Fashionable Travesty of Actors from the Three Capitals

Two parts of one single original print, (r) 15.0 x 15.7 cm; (l) 15.0 x 7.9 cm; urushi-e with karazuri and metallic pigments

The courtesans from the three “capitals” Ōsaka, Kyōto and Edo are wearing the jackets of the actors Nakamura Kiyosaburō I, Arashi Koroku I und Segawa Kikunojō I. The captions next to the “ladies” state: “in the style of the courtesans from Ōsaka” (r), “in the style of the courtesans from Kyōto” (m), “in the style of the courtesans from Edo” (l.). Their hairstyles reflect the urban fashions of the time.

Geyger, inv.no.16380 (KG p.66 / KGE p.76)

The leaf illustrates one of the favourite themes of the Ukiyo-e of the 1720s and 1730s. It is unsigned and without a publisher’s mark.
Arranged next to each other the three Courtesans of the Three Cities stand against an empty background. In the middle is the courtesan of Kyôto, to whom the artist accords the greatest importance. She is identified by the inscription “Kyô(to) Jorô fûzoku” (Genre illustration of the courtesan of Kyôto). The origin of the courtesan on the right is explained by the inscription Ôsaka Jorô fûzoku (Genre illustration of the courtesan of Ôsaka). To the left, the text of the inscription corresponds with the other two, but here the name of the city Edo (Tôkyô) is given.

The courtesan of Kyôto in the centre bends her body in a gentle curve to the left, but her feet are turned to the right. She holds her robes together with her right hand. The hand of the bent, splayed left art is hidden under her sleeve in an odd, inexplicable pose.

The courtesan of Ôsaka on the right-hand side, in a costly robe with long, swirling sleeves, strides to the left. She pushes her robes up in a bunch with her two hands. Her body pose thus becomes strongly S-shaped.

On the left-hand side of the leaf, the courtesan of Edo also turns to the left. With her right hand she holds her robe together, but with a gesture differing from that of the Kyôto courtesan. The sleeves of her jacket hang loosely down from her shoulders. All three bear clearly visible crests on their robes. The kimono of the courtesan of Kyôto is adorned with cherry blossoms and pine twigs, that of the Ôsaka courtesan, with fish-traps and seaweed, as well as filled plum blossoms. The robe of the courtesan of Edo displays spider webs and tablets bearing the inscription kimbashi (gold bridge). Splintered ice and clouds appear on the kimono underneath. The patterns seem too big in proportion to the figures themselves. The three women are of generous physical stature with full-cheeked faces. The hairstyles conform to the fashion of the late 1720s.

The theme of this leaf is one of the most popular inventions of Ukiyo-e. The Courtesans of the Three Cities were first depicted by Okumura, Masanobu in the year 1717. This artist is also held to have created their iconography. Masanobu places the courtesan of Edo- identified by the name of the city on her sleeve- at the top of his composition in the form of a pyramid. She hides her left hand under her left sleeve, in which she holds a tobacco pipe which projects. To the right stands the courtesan of Kyôto, who lets the empty sleeves of her robe hang loosely down from her shoulders. To the left, the courtesan of Ôsaka presents herself in her magnificent robe with long, flowing sleeves. When his pupil Okumura, Toshinobu copied the leaf in about 1720, he did not change either the positions of the courtesans or their characteristic appearance. But on a copy produced somewhat later (1720-1725), he described the figure at the top as the courtesan of Kyôto while retaining the appearance which Masanobu had given the woman in this position, save for the pipe which he omitted. The pose of the arm, which is also demonstrated by the courtesan of Kyôto in the centre of our leaf, thus loses its sense. The courtesan on the right side, originally attributed by Masanobu to Kyôto, becomes the courtesan of Edo in Toshinobu’s version, without any change in the iconography of the figure in this position. Kiyomasu II retains the appearance and identification which Toshinobu had employed, but positions the three courtesans in front of a restaurant, still next to each other in the same order. The names of the three cities appear in round cartouches on the curtains. Numerous different lesser and greater woodblock masters plagiarized the theme in the 1720s and 1730s, scarcely changing the iconography.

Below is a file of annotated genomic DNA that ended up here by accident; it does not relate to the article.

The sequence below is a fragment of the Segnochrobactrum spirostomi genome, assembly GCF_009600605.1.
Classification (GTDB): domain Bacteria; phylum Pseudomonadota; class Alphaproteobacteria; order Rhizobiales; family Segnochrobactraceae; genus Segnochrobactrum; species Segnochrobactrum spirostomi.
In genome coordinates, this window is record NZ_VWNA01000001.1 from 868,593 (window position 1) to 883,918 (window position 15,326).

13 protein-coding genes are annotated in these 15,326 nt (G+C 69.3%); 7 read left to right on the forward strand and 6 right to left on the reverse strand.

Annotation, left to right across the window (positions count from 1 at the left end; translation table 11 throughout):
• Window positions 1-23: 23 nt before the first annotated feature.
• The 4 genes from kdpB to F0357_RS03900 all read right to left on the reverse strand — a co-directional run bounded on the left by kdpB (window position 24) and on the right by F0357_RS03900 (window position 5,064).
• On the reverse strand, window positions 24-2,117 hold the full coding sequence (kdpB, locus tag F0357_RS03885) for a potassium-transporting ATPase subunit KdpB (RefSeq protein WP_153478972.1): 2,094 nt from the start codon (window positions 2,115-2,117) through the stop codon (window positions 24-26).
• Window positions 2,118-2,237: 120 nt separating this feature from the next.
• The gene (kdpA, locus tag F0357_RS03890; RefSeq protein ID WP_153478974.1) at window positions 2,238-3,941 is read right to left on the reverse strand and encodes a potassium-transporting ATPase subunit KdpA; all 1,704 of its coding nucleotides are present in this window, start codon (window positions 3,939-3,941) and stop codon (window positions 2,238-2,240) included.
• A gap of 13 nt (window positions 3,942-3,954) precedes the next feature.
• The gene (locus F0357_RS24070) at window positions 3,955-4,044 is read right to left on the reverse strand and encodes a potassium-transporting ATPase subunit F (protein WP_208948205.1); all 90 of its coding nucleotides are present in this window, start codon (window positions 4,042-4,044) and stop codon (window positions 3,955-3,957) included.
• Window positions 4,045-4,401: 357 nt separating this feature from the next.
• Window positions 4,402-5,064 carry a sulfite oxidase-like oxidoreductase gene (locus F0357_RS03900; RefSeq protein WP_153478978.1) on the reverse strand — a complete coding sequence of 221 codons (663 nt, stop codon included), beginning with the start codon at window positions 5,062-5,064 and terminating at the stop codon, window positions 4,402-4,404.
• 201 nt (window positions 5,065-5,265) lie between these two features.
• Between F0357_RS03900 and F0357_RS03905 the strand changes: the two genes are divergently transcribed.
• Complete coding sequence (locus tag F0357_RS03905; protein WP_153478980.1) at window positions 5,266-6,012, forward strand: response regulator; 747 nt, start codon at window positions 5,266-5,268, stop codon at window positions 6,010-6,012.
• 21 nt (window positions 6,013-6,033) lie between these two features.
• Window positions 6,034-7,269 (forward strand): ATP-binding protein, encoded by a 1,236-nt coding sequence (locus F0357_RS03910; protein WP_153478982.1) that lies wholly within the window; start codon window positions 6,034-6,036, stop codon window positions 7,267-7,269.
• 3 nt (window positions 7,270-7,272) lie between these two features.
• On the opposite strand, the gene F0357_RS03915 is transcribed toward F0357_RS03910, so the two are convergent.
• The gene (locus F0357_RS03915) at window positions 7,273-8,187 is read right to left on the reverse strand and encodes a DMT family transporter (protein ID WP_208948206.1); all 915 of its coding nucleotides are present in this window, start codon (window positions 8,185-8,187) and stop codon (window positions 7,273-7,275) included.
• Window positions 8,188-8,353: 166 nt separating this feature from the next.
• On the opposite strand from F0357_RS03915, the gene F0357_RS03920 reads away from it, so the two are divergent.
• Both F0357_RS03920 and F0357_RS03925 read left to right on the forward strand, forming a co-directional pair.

Our triptych takes up the generous, corpulent, full-cheeked type of woman created by Kiyomasu II, but the three figures are less static in their movements. The unknown artist also exchanges their positions, but not the appearance of the two outer figures. Ôsaka, usually on the left-hand side, is placed to the right, Edo to the left. While the Kyôto and Edo courtesans hardly differ in their iconographic characteristics from the “Courtesans of the Three Cities” of Toshinobu and Kiyomasu II, the courtesan of Ôsaka, with her bunched-up robes with hands hidden underneath, diverges in form from the model.
The most eye-catching example of this type of courtesan, with robe bunched up at the front pushing her body into a marked S-shape, is shown by Hanegawa, Chinchô on a woodblock dated 1718, of which there is a print in the Tôkyô National Museum and another in Chicago.
The left reproduced here comes from the Julius Kurth Collection and was published as early as 1922 in his work Die Primitiven des Japanholzschnittes. It is the only known impression.